Featured photo: Buck Mountain in winter. Credit Jinrui Qu
I step out of the pine forest into the meadow, touched by the first light of a new day. After three days of heavy rain, the air smells cool and clean. On a ridge marking the far side of the meadow, the silhouette of two elk. They raise their heads, look at me, turn and bound off into the forest. I hike through grasses, sage and dying flowers. It is August 22, 2021 and it smells like fall. Movement catches my attention: a yearling black bear rummaging through the brush. He turns and rising on his hind legs, looks at me, sniffs the air and ambles away. I turn toward the rising sun smiling. Happy. I wasn’t planning on soloing the East Face of Buck Mountain, but here I am and I am not alone.
Photo: Happy. Solo, but not alone
I had a partner lined up for a two week climbing and hiking trip in the Tetons and Wind River Range of Wyoming. On the first day smoke choked the valley followed by two days of heavy rain and snow on the high peaks. On the third day, my partner bailed and headed back to Colorado.
Alpine climbing, like life, requires flexibility: adapting to changing circumstances, adverse conditions and unpredictable human behavior. In fifty years of climbing, I have learned when things go bad, maintain a positive attitude and have a backup plan; keep moving and stay safe.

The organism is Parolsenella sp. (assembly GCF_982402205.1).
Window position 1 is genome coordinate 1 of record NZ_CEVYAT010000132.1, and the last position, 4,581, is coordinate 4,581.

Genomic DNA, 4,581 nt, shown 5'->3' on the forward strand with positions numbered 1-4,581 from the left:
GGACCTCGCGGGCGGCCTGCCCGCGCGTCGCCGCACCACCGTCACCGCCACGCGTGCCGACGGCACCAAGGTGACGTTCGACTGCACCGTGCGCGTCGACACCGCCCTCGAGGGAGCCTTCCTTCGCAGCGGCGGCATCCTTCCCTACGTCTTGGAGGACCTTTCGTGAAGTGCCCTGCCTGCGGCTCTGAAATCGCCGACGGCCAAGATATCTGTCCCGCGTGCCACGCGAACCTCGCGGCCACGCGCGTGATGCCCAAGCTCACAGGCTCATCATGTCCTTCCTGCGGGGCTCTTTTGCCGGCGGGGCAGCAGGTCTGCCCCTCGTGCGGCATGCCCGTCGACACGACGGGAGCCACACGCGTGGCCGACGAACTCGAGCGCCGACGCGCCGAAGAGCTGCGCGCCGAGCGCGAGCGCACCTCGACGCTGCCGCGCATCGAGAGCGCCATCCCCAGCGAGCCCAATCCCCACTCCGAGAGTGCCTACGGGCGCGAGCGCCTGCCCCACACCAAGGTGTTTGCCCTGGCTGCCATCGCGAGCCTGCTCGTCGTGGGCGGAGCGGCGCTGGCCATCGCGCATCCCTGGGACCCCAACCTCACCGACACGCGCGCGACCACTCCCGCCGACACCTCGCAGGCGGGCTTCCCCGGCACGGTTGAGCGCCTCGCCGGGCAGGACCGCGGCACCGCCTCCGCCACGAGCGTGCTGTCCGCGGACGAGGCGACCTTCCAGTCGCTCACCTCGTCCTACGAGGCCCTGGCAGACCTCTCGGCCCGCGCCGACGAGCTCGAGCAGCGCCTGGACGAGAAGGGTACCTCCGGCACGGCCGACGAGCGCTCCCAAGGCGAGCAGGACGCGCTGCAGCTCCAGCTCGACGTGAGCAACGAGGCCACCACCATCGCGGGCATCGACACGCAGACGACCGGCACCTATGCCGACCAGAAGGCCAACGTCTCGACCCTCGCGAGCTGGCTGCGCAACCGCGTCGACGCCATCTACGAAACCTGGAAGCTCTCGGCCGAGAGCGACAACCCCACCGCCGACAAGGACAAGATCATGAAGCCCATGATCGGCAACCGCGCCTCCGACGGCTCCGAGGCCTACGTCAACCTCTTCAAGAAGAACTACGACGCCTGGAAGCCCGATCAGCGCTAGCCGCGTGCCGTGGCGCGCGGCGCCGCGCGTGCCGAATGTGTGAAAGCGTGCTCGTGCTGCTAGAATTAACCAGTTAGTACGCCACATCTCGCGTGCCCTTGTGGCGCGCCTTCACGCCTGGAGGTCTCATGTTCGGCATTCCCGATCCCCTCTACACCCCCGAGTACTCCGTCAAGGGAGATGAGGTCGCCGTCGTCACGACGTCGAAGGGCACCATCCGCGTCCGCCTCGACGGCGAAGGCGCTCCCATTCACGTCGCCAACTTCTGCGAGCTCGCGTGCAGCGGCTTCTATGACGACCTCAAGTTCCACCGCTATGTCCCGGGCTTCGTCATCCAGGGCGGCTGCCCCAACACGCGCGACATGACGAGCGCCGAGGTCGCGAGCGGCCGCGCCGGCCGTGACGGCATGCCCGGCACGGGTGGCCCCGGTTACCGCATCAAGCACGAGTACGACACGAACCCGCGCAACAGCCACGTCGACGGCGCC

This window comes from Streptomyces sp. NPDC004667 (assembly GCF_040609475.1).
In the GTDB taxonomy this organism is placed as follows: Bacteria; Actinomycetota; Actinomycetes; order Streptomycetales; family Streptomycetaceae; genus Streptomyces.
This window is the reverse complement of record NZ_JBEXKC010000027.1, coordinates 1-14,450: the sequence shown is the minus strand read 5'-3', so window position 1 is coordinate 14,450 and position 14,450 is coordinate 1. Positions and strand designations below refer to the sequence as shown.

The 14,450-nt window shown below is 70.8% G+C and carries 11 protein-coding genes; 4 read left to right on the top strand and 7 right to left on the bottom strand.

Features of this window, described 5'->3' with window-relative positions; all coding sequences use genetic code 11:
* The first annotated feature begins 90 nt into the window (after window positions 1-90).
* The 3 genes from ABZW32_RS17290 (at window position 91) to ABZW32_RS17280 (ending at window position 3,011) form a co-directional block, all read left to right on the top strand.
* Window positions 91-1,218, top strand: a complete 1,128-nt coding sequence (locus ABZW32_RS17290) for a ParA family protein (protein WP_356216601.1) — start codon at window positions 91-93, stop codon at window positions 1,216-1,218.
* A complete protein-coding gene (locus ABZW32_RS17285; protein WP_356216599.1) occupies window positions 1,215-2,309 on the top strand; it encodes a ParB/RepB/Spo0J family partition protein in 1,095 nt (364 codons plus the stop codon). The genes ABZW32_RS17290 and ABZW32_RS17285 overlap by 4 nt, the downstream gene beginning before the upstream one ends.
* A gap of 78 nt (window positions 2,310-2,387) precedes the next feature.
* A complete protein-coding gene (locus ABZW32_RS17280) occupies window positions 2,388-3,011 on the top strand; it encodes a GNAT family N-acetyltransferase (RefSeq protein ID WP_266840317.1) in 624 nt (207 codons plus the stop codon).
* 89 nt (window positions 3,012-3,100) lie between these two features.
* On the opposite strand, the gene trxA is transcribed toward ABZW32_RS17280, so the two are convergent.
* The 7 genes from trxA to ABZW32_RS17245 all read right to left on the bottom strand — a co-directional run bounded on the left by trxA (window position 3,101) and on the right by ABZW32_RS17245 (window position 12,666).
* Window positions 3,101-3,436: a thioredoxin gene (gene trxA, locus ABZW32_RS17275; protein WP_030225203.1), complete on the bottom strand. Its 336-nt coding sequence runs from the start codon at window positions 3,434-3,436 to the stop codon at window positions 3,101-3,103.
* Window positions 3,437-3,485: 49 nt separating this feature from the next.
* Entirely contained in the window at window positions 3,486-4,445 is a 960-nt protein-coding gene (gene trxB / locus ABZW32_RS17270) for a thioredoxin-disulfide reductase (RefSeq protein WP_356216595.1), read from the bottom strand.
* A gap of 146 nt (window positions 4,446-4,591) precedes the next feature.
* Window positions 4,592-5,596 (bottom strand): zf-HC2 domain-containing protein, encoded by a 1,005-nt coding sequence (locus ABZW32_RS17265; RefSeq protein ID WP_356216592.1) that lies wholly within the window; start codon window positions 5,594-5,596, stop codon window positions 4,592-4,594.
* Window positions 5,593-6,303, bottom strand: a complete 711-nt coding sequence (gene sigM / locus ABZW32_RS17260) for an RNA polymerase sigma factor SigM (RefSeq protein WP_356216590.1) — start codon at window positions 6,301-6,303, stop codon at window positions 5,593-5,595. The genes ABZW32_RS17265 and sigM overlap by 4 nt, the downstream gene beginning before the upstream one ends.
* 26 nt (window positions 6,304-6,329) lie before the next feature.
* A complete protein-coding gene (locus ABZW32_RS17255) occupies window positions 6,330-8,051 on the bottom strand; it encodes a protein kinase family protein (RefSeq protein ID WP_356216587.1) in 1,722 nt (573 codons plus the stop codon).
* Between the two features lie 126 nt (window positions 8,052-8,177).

Plan B. I call my friend John who spends summers with his wife in Jackson Hole. Retired from a very successful career, he is a volunteer ranger at Grand Teton National Park. Earlier in the week John invited me to go on patrol with him. I am taking his offer.
The next day John and I head up from Lupine meadows to Delta Lake. White and grey clouds screen the high peaks, but blue sky blossoms over the valley; the air clear of smoke from western wildfires. John and I first met at the Grand Teton Climbers Ranch in 1971. Together we climbed many of the classic Teton alpine climbs in the 1970s including the East Ridge of the Grand Teton, Koven Route on Mt. Owen, and CMC route on Mt. Moran. Piercing blue eyes, a stock of unruly hair and legs like young oak trees, John was a force of nature. At 71, his hair is white and long; craggy face lined, but the blue eyes still shine.
Photo: John on the climber’s trail above Delta Lake
Up the switchbacks we hike. I work hard to match his pace. In his faded cap and ranger greens, John frequently stopped to talk with hikers, check a camping permit or to pick up trash. While I would have preferred to not stop, I had to be flexible. I was on patrol. We hike to Delta Lake then make our way up a climbers trail into Glacier Gorge; the pristine wilderness and solitude a welcome respite from the crowds. A steep climb and exposed traverse lead to Amphitheater Lake. We hiked and talked for six hours about the past, our current lives and the future. It was an unexpectedly marvelous day.
Photo: Delta Lake and the East face of the Grand Teton shrouded in cloud.